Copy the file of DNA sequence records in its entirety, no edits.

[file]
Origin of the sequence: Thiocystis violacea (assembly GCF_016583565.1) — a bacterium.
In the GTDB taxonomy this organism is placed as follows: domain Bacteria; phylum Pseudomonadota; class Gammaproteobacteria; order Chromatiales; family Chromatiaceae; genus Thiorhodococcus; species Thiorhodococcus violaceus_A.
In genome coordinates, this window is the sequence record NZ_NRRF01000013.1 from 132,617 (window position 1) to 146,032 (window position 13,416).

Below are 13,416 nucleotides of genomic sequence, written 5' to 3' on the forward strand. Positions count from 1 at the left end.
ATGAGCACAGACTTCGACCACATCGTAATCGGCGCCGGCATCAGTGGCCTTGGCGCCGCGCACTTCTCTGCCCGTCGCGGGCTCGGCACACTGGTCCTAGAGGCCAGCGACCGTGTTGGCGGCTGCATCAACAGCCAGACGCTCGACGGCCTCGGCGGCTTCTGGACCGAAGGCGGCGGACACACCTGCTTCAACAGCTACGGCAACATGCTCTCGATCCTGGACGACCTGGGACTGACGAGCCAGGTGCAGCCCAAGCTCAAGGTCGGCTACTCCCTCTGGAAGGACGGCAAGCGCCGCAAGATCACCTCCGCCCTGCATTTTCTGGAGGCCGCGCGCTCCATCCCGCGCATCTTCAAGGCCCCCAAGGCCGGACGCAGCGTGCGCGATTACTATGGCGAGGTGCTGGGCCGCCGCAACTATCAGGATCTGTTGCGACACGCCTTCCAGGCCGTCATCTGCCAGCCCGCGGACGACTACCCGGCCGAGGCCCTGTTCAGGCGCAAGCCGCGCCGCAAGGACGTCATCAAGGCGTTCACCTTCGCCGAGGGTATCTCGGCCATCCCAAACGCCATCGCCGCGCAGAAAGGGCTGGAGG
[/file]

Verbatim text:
Origin of the sequence: Thiocystis violacea (assembly GCF_016583565.1) — a bacterium.
In the GTDB taxonomy this organism is placed as follows: domain Bacteria; phylum Pseudomonadota; class Gammaproteobacteria; order Chromatiales; family Chromatiaceae; genus Thiorhodococcus; species Thiorhodococcus violaceus_A.
In genome coordinates, this window is the sequence record NZ_NRRF01000013.1 from 132,617 (window position 1) to 146,032 (window position 13,416).

Below are 13,416 nucleotides of genomic sequence, written 5' to 3' on the forward strand. Positions count from 1 at the left end.
ATGAGCACAGACTTCGACCACATCGTAATCGGCGCCGGCATCAGTGGCCTTGGCGCCGCGCACTTCTCTGCCCGTCGCGGGCTCGGCACACTGGTCCTAGAGGCCAGCGACCGTGTTGGCGGCTGCATCAACAGCCAGACGCTCGACGGCCTCGGCGGCTTCTGGACCGAAGGCGGCGGACACACCTGCTTCAACAGCTACGGCAACATGCTCTCGATCCTGGACGACCTGGGACTGACGAGCCAGGTGCAGCCCAAGCTCAAGGTCGGCTACTCCCTCTGGAAGGACGGCAAGCGCCGCAAGATCACCTCCGCCCTGCATTTTCTGGAGGCCGCGCGCTCCATCCCGCGCATCTTCAAGGCCCCCAAGGCCGGACGCAGCGTGCGCGATTACTATGGCGAGGTGCTGGGCCGCCGCAACTATCAGGATCTGTTGCGACACGCCTTCCAGGCCGTCATCTGCCAGCCCGCGGACGACTACCCGGCCGAGGCCCTGTTCAGGCGCAAGCCGCGCCGCAAGGACGTCATCAAGGCGTTCACCTTCGCCGAGGGTATCTCGGCCATCCCAAACGCCATCGCCGCGCAGAAAGGGCTGGAGG